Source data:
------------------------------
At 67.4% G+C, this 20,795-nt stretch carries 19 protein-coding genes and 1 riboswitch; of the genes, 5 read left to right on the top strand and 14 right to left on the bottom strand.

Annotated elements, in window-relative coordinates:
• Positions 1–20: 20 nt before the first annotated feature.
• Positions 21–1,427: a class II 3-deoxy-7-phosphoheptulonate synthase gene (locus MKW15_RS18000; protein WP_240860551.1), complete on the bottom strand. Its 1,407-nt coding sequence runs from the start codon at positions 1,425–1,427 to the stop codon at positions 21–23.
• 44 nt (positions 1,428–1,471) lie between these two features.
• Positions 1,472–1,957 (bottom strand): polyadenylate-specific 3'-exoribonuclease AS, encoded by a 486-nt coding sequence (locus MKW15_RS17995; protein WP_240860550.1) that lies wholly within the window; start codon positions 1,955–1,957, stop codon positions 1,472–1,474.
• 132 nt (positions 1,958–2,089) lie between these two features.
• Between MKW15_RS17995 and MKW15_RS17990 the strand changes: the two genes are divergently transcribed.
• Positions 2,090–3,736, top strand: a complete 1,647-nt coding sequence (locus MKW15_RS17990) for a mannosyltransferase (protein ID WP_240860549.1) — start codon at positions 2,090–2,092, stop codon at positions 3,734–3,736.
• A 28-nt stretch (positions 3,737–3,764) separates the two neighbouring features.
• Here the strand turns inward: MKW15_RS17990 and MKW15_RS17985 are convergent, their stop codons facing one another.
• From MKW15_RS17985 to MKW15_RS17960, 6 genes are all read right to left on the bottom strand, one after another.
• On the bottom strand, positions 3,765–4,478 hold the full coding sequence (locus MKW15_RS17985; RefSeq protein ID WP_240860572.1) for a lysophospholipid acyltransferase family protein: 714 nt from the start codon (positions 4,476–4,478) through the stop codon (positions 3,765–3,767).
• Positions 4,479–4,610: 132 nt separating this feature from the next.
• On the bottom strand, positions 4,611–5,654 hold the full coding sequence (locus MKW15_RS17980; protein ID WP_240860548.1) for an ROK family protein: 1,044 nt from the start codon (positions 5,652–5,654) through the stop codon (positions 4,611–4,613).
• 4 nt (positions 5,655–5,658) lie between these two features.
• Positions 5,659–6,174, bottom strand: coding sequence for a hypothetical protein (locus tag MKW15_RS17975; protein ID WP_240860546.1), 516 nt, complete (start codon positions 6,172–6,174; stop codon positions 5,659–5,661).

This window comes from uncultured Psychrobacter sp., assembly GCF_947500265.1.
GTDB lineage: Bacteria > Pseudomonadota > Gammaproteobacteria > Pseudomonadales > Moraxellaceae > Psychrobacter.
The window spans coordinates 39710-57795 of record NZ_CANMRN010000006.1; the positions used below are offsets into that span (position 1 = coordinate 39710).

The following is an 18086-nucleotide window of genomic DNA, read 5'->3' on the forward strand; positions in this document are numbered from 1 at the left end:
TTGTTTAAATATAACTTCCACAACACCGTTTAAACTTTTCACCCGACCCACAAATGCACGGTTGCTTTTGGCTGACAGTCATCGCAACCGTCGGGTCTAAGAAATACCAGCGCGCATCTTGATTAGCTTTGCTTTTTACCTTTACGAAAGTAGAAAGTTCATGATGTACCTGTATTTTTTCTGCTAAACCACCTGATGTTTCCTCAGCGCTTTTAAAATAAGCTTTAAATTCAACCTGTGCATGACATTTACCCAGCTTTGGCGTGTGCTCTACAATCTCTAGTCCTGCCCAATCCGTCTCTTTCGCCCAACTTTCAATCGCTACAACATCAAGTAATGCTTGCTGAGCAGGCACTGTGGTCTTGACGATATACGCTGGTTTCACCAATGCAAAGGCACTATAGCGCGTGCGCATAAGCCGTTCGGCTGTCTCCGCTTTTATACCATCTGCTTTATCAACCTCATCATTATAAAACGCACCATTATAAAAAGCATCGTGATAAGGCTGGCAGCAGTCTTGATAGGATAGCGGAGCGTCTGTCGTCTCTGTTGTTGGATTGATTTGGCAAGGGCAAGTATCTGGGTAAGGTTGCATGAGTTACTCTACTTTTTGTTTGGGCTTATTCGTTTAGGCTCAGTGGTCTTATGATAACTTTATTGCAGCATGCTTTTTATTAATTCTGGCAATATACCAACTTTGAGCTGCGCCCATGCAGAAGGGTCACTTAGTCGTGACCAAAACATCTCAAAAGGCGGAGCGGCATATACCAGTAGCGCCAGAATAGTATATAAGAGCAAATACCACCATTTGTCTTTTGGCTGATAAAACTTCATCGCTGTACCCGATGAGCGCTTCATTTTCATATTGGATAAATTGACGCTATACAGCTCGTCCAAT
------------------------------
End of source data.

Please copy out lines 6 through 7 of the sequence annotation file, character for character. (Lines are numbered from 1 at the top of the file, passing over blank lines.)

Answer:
• Positions 1,472–1,957 (bottom strand): polyadenylate-specific 3'-exoribonuclease AS, encoded by a 486-nt coding sequence (locus MKW15_RS17995; protein WP_240860550.1) that lies wholly within the window; start codon positions 1,955–1,957, stop codon positions 1,472–1,474.
• 132 nt (positions 1,958–2,089) lie between these two features.